Light is a pretty basic thing, right? We've all learned about it in our physics classes and it's pretty much essential for all life.
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Except there is light that we haven't even discovered yet, according to Engadget:
When light hits our eyeballs, the spinning protons inside twist it. The force of that spin is known as angular momentum, and it has always been thought to be a direct multiple of a quantum physics number called Planck's constant.
However, that might not always be the truth, according to scientists from Trinity College Dublin. They discovered a form of light with an angular momentum that is exactly half of that amount. Though it might not sound like a big deal to some people, the discovered may have a "real impact on the study of light waves in areas such as secure optical communications," says Professor John Donegan.
The team experimented on the number of dimensions that light can operate in. First, they passed the light beam through a crystal, turning the beam into a hollow cylinder with a "screw" structure attached. Then they built a device that measured angular momentum when the light passes through the crystal and when it bypasses it. When it does bypass it, the spin was the exact integer multiple of Planck's constant, as we have all learned.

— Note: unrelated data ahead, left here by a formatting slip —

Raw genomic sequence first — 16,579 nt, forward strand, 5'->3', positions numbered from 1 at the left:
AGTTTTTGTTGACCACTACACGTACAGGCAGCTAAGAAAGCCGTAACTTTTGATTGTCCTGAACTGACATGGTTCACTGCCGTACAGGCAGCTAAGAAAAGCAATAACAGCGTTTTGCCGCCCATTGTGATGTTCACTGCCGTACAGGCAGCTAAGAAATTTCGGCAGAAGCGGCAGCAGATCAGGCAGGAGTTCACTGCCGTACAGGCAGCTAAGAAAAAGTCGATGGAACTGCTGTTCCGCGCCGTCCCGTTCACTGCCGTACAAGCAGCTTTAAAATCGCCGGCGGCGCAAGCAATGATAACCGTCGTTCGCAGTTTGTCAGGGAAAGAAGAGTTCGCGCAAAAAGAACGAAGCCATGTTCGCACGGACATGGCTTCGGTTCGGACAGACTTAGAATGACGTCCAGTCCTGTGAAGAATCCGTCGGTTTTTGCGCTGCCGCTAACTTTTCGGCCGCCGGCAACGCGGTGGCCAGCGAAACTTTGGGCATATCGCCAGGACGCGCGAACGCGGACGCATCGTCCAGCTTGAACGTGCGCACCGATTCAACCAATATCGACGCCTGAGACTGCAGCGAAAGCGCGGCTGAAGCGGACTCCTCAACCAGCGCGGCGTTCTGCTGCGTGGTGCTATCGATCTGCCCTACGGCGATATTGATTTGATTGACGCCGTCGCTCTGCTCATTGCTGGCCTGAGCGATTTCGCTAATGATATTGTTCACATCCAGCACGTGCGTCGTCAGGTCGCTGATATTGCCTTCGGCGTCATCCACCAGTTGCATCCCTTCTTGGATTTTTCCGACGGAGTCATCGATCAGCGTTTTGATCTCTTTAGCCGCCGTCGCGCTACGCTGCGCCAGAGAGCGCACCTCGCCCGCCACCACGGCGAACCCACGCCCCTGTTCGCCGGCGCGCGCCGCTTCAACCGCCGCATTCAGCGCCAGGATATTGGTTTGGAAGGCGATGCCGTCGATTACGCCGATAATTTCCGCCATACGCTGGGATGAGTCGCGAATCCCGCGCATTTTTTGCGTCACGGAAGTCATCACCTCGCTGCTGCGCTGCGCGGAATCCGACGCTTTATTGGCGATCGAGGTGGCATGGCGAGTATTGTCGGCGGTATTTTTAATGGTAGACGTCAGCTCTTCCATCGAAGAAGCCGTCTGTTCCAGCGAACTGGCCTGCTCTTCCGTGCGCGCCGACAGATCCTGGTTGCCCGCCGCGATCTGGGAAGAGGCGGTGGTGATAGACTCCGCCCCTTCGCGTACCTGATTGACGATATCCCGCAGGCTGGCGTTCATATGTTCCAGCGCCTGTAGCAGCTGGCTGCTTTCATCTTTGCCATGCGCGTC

When it passed through the crystal, the angular momentum shifted by one-half.
As one of the researchers, Kyle Ballantine, explains: "A beam of light is characterised by its colour or wavelength and a less familiar quantity known as angular momentum. Angular momentum measures how much something is rotating. For a beam of light, although travelling in a straight line, it can also be rotating around its own axis. So when light from the mirror hits your eye in the morning, every photon twists your eye a little, one way or another."
Now, scientists did think that this might happen, however, it is the first time that it was actually proven, kind of like when scientists proved that theoretical gravitational waves were a thing.
The discovery is a real breakthrough if it stands up to more testing.
"What I think is so exciting about this result is that even this fundamental property of light, that physicists have always thought was fixed, can be changed," says lead researcher Paul Eastham.
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